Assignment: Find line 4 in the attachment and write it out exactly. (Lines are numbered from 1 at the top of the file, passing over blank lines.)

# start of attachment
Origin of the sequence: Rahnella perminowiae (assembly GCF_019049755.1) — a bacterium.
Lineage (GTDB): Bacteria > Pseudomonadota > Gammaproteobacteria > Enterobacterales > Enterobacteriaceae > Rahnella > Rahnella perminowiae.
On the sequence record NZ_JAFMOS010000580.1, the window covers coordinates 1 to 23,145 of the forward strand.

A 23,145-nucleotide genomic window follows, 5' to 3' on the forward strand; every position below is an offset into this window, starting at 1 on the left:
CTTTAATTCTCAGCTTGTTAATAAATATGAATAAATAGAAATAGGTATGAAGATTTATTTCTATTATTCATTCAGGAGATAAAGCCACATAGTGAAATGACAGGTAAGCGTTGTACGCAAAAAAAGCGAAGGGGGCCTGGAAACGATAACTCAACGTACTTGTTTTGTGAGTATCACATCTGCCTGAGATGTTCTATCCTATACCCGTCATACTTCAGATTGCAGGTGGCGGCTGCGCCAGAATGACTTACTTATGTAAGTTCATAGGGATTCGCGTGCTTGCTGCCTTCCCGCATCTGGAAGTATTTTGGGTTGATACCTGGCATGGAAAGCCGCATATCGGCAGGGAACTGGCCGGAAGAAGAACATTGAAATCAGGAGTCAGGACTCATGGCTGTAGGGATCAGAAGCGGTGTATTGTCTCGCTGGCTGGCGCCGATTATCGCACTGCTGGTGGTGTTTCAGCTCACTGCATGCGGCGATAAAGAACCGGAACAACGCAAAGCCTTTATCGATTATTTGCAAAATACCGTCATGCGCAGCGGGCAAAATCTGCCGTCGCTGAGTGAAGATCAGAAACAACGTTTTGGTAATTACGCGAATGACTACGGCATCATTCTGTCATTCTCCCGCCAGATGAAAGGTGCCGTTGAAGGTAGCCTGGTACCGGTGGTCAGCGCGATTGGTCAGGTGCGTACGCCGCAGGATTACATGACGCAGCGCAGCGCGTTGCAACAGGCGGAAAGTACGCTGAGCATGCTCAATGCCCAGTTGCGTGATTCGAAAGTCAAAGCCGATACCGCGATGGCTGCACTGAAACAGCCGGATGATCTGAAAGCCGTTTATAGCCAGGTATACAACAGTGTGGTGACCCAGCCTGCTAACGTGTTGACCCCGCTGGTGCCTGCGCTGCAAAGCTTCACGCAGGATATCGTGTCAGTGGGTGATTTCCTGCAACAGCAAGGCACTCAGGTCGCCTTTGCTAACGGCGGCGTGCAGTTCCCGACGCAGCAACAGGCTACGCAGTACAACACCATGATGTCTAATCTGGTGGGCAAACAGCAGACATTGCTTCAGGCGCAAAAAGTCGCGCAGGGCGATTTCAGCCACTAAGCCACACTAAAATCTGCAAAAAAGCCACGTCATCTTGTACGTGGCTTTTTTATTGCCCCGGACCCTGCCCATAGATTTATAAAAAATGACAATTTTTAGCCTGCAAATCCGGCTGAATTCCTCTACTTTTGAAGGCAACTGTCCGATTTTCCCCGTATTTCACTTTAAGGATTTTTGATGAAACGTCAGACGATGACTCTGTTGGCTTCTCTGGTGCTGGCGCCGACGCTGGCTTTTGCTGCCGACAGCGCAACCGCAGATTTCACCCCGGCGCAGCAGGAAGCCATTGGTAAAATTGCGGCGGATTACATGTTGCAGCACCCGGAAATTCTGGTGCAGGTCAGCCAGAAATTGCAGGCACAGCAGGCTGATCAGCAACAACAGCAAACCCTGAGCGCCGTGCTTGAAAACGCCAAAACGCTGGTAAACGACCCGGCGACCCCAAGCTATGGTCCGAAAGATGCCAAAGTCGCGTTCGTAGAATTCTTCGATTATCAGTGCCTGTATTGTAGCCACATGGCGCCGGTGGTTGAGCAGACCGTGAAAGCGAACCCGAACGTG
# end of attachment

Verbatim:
A 23,145-nucleotide genomic window follows, 5' to 3' on the forward strand; every position below is an offset into this window, starting at 1 on the left: